Parodies, spoofs, and comic faux-documentaries have the power to satirize the cultural dominance of mainstream or popular cinema. It has to be creative enough to profoundly look at the follies of such generic presentation. But, most of the times the parodies itself become something generic and preposterous. Most importantly, they abundantly lack the narrative cohesion and never cares for viewers’ emotional integrity. It goes on chucking out offensive and repulsive jokes, which is supposed to seem adorable. Except for few rare, impactful works like “This is Spinal Tap”, “Best in Show”, most of the films are miserable failures. Fortunately, the recent New Zealand mock-doc “What We Do in the Shadows” (2014) circumvents most of the troubles of the genre, presenting an energizing and comic take on the Vampire lore.
Written and directed by Taika Waititi and Jemaine Clement, the vampire faux-documentary follows a group of old-fashioned vampires, living in modern-day Wellington. The ages of vampires range from 183 to 8,000. The genial Viago (Waititi) speaks to the camera, explaining how vampires like to flat together in remote countries like New Zealand rather than living in their old-creepy castles. He introduces us the other vampires in the house: Vladislav, a medieval count and a ladies man, aptly called as ‘Poker’ (reminiscing both his torture/sexual techniques); Deacon, who likes hang upside down in his closet, and a slobbish bad boy; and ‘sweet Petyr’, the scary, 8,000 year old, Nosferatu-like vampire, who hates to socialize with others. Viago is a hopeless romantic, who shipped himself to New Zealand to follow a young man, but gets rejected.
The movie empathetically renders the small inconveniences and humiliations faced by these creatures of old world. Since they got be invited into any human place, the vampires rarely get into best night clubs. They can visit the only vampire bar in the town, which is more lifeless. Their waning sexual appeal and mystical powers are a huge concern. The vampires can’t see themselves on mirrors, so they rely on each other for fashion tips. In the weekly meeting, Viago mutteringly complains there are a lot of bloody dishes to wash. However, a sense of vitality is brought to the vampires’ lives, when they change a mortal Nick into vampire. Nick brings in his mortal friend, Stu, who is an IT guy, and familiarizes the vampires with all of latest technological innovations. Viago gets back in touch with old servant; Vlad does his ‘dark bidding’ in Facebook and eBay (the vampires also want to see sunrise on YouTube). As they get reacquaint with old lovers and friends, the vampires also promise not to eat Stu and to protect him (especially from erstwhile enemy ‘Werewolves’).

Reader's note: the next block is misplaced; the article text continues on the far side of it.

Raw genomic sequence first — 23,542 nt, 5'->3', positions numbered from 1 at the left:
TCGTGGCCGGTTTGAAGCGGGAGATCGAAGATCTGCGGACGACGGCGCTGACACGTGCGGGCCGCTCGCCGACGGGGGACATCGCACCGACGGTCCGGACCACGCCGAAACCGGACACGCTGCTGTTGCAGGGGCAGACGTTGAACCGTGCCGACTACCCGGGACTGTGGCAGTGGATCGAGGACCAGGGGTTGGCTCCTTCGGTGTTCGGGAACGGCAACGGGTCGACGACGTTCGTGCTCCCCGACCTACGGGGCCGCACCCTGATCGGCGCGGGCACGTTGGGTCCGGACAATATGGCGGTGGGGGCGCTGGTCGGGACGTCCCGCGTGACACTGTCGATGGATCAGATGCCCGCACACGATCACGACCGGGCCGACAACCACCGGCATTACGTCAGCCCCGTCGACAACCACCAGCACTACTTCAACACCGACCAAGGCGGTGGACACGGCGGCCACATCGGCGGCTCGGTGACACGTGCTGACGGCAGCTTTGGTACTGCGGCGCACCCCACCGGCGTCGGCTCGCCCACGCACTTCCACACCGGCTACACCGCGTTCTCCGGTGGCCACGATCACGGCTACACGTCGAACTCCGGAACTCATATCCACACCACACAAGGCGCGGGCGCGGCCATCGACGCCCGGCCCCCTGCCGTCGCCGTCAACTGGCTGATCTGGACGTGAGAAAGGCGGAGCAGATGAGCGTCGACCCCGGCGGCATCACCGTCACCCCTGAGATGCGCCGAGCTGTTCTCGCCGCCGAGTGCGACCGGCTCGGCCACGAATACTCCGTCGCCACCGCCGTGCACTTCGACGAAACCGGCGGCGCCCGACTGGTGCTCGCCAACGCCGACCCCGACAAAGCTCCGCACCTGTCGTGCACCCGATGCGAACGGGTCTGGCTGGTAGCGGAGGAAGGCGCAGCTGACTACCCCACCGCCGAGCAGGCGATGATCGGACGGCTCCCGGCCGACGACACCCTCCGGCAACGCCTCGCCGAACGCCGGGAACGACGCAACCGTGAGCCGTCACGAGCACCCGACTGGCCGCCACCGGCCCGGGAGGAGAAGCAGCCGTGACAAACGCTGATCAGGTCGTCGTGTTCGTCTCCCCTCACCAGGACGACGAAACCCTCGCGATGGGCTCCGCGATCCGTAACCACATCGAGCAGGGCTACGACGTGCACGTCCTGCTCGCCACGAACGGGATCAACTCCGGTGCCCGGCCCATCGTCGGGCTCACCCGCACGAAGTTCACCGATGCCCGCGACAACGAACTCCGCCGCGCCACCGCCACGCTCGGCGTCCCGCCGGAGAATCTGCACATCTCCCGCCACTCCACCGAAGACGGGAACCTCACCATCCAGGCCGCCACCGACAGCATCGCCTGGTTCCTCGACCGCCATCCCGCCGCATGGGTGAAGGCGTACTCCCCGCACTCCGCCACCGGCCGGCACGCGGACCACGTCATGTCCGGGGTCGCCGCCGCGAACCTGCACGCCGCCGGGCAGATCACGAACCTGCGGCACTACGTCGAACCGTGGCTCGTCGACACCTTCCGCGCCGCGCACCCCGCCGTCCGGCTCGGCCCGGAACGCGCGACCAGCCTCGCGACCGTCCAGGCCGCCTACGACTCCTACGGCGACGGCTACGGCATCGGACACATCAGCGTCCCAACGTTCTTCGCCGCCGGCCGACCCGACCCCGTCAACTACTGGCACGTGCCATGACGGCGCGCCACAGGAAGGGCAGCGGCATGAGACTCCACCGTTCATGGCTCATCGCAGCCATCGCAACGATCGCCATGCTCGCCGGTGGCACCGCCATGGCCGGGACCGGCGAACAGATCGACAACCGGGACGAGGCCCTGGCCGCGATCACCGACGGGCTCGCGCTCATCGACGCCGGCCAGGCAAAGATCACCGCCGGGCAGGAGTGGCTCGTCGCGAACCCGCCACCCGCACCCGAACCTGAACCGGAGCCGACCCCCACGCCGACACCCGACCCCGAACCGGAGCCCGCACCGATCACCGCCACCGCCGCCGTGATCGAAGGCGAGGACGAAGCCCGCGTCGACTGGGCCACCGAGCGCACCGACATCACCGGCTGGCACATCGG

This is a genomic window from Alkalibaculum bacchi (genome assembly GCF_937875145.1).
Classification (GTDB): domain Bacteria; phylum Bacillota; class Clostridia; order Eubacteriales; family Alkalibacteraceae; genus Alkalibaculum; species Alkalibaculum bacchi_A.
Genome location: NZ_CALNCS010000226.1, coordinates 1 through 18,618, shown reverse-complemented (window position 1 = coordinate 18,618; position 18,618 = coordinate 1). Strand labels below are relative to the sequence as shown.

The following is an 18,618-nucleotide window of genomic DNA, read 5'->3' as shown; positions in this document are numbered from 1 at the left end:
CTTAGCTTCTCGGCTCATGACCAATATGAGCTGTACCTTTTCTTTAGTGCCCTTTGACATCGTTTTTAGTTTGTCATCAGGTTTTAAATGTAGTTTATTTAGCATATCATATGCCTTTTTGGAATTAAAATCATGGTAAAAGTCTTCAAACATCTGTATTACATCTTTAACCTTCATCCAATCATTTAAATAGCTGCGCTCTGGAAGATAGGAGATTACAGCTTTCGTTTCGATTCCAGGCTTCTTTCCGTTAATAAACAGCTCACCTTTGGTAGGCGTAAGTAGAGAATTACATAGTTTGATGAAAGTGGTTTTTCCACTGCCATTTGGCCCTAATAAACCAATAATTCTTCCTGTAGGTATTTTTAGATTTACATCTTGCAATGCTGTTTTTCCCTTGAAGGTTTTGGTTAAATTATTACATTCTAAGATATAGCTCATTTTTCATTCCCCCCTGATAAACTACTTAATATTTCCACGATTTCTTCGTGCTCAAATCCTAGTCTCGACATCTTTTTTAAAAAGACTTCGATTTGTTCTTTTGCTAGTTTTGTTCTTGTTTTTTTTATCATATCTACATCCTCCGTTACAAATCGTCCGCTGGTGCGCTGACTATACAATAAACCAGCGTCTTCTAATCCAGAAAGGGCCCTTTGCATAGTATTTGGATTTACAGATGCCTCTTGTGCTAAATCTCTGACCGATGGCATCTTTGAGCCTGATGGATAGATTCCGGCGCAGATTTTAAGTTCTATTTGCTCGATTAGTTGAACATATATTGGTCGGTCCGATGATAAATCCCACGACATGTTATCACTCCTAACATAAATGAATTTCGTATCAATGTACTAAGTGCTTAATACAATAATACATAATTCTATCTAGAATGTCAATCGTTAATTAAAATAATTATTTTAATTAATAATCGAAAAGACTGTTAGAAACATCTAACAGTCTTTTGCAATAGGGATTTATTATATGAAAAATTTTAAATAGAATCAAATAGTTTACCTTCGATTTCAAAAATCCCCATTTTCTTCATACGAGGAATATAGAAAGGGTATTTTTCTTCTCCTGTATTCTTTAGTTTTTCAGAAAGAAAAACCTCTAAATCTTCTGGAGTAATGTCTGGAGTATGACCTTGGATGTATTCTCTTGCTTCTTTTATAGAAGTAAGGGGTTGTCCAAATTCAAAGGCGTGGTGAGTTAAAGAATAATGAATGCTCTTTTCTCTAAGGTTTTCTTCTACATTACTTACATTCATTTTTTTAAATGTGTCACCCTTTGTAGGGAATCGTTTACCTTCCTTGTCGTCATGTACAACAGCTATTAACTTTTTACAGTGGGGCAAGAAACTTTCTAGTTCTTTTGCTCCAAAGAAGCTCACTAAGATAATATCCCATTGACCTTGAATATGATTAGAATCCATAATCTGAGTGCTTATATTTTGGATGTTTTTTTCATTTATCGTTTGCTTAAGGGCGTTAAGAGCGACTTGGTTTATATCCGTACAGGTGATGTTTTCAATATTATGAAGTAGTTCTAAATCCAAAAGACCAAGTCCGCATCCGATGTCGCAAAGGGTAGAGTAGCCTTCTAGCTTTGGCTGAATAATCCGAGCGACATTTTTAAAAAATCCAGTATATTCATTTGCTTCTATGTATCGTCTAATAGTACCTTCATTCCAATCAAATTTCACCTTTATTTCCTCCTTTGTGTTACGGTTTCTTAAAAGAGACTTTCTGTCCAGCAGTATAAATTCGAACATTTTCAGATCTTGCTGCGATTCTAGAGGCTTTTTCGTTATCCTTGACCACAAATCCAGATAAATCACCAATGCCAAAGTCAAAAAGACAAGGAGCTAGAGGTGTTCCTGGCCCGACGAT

“What we do in the Shadows” portrays the vampires like a man-children, who not only stopped aging, but their immaturity has also attained an arrested development. They are perfect examples for the phrase ‘fish out of water’ as they are so clueless about every modern trend from fashion to technology. Its central themes ponder about aging gracefully and the values of friendship. The movie also shows how we model ourselves based on the pop culture, as the vampire fashion themselves based on films like “Blade”, “Lost Boys”, Nosferatu”. The fictional vampires also bring out the anxiety faced by social-media generation in proving their influence.
Comedian, writer, and director Taika Waititi made the critically acclaimed and commercially successful movie “Boy” (2010), which was a heart-breaking, coming-of-age story. Jemaine Clement was one of the guy to create “The Flight of the Concords”, a fake documentary TV series that took on the international music world in New York. The direction from both these guys unites the deadpan comedy and subtle irony, never missing out to keep the emotional integrity on check. The duo also doesn’t shy away from showing the horror elements of the vampire lives, since they feast on innocents. Of course there are some juvenile comedies and the women are almost non-existent, but it does bring in a certain new perspective or energy to the vampire sub-genre. At 86 minutes, the film’s pace never flags down or runs out of steam.
“What We Do in the Shadows” (2014) is an entertaining parody/mockumentary on the vampire lore, which is far better than most of the Hollywood, big-budget, offensive comedies.